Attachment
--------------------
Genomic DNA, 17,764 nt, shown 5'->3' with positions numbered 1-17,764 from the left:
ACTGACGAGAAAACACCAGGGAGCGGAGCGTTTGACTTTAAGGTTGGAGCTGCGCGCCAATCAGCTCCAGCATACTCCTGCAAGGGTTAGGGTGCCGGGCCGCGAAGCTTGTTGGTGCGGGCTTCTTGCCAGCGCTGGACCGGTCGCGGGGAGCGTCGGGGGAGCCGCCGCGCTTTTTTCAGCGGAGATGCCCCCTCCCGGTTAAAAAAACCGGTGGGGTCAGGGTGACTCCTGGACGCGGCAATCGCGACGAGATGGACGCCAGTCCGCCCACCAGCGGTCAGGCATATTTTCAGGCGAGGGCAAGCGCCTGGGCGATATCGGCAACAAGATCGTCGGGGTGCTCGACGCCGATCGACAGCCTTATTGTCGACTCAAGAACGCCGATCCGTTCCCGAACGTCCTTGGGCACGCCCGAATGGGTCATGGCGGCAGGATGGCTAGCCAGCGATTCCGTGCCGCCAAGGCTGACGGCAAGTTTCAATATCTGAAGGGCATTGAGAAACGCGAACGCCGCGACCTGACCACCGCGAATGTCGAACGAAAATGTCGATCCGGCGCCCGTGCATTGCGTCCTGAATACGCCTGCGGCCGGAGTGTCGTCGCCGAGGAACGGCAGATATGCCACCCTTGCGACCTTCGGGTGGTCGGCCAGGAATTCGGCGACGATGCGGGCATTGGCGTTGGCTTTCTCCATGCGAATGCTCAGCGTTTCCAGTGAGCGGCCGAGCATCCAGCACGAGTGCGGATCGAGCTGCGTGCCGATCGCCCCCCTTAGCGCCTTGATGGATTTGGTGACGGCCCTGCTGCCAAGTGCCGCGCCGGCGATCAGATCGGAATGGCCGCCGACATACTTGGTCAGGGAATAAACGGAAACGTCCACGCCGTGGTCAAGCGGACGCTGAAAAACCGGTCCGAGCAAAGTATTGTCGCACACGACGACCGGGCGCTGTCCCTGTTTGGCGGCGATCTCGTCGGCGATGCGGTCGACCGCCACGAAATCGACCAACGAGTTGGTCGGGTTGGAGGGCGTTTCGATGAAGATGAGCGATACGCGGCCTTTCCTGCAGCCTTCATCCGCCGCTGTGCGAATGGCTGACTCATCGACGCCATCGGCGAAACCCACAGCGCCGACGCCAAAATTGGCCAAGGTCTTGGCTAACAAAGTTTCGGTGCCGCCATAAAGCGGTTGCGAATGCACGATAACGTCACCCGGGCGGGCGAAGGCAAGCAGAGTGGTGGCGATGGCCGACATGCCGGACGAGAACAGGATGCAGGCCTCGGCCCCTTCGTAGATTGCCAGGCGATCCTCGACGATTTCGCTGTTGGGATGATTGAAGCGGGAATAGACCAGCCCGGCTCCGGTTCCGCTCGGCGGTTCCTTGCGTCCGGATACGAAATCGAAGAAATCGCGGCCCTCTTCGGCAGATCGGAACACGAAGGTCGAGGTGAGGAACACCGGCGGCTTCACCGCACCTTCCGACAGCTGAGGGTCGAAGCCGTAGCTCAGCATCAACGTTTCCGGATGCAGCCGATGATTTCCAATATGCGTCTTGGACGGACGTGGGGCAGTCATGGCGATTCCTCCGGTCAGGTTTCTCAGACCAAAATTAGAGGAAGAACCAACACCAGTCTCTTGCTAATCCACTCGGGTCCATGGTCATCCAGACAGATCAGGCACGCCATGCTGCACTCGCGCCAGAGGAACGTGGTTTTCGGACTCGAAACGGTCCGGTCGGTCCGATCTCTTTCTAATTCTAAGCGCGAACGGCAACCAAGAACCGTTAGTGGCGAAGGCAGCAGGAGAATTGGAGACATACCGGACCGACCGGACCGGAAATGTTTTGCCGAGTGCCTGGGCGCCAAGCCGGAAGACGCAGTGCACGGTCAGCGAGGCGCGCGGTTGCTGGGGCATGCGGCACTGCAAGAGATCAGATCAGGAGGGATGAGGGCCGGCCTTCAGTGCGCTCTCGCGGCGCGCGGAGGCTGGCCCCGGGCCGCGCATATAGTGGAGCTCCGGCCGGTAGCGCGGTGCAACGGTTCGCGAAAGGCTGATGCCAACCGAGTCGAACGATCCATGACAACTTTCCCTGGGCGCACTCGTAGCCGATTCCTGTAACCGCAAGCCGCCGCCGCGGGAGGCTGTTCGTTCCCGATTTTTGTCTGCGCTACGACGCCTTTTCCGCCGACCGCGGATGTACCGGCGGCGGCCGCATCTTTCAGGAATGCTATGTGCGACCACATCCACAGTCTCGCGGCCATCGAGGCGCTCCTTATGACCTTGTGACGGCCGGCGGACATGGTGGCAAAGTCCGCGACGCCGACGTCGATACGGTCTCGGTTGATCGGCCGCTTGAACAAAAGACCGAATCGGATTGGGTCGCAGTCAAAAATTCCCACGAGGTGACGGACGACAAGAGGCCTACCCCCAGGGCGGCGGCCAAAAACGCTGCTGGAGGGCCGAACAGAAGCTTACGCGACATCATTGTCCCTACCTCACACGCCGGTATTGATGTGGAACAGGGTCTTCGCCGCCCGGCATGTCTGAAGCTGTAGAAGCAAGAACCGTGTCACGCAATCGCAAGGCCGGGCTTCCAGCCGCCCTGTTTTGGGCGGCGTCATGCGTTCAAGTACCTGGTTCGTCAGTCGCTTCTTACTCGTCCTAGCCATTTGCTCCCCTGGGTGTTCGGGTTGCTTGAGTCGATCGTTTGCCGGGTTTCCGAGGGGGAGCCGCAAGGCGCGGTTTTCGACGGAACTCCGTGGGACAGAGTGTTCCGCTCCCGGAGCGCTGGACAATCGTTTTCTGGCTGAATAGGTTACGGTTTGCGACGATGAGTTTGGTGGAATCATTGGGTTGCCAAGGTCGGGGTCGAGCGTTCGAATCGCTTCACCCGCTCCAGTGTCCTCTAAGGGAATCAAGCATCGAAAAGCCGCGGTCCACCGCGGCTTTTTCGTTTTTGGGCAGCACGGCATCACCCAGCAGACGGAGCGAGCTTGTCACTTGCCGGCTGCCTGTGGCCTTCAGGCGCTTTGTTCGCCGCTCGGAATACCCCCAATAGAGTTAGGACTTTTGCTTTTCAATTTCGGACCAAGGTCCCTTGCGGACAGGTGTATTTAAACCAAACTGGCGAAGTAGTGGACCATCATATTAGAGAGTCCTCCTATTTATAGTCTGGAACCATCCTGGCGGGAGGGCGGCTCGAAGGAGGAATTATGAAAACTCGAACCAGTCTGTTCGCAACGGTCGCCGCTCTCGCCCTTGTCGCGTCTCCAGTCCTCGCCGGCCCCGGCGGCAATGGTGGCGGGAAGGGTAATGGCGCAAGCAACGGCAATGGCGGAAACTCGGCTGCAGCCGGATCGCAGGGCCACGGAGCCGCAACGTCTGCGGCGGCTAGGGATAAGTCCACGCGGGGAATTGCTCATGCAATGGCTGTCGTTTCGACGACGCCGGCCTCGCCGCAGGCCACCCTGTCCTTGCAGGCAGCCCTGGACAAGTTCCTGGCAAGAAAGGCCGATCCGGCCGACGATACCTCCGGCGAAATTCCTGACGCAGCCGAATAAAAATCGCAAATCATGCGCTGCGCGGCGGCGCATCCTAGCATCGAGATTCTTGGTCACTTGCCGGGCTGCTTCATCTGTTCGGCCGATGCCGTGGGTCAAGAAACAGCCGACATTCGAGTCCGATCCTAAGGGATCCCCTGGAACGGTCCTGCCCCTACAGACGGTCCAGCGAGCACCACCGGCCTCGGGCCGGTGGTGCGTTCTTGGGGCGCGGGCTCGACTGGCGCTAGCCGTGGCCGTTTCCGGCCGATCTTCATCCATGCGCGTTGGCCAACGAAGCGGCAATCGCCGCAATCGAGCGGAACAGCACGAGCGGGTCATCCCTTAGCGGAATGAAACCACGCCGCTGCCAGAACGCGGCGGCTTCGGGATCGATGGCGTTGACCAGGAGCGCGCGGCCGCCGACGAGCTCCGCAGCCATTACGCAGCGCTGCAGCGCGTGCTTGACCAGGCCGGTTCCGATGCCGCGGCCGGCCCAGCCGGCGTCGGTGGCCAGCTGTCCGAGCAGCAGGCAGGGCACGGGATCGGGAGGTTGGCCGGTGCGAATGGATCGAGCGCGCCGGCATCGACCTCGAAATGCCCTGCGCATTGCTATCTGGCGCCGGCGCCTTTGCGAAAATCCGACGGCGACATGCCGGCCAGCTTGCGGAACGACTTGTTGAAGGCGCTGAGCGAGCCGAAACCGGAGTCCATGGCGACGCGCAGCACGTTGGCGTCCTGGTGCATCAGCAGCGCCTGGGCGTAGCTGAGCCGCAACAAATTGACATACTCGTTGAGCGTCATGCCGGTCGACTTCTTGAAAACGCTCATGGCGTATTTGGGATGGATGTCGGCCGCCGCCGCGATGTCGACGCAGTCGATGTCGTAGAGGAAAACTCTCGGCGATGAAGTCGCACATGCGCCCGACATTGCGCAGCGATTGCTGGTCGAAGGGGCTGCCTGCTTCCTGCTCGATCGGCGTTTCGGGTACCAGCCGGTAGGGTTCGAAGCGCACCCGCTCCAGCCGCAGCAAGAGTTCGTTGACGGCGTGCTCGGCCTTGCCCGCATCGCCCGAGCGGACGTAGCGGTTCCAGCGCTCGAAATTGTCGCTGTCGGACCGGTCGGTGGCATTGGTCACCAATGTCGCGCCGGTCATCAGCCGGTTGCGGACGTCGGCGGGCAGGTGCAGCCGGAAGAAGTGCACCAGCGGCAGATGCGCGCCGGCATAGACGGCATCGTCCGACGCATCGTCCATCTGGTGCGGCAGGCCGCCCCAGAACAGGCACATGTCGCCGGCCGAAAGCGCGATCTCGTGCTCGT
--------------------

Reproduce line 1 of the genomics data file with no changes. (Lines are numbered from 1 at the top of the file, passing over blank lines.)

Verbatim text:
Genomic DNA, 17,764 nt, shown 5'->3' with positions numbered 1-17,764 from the left: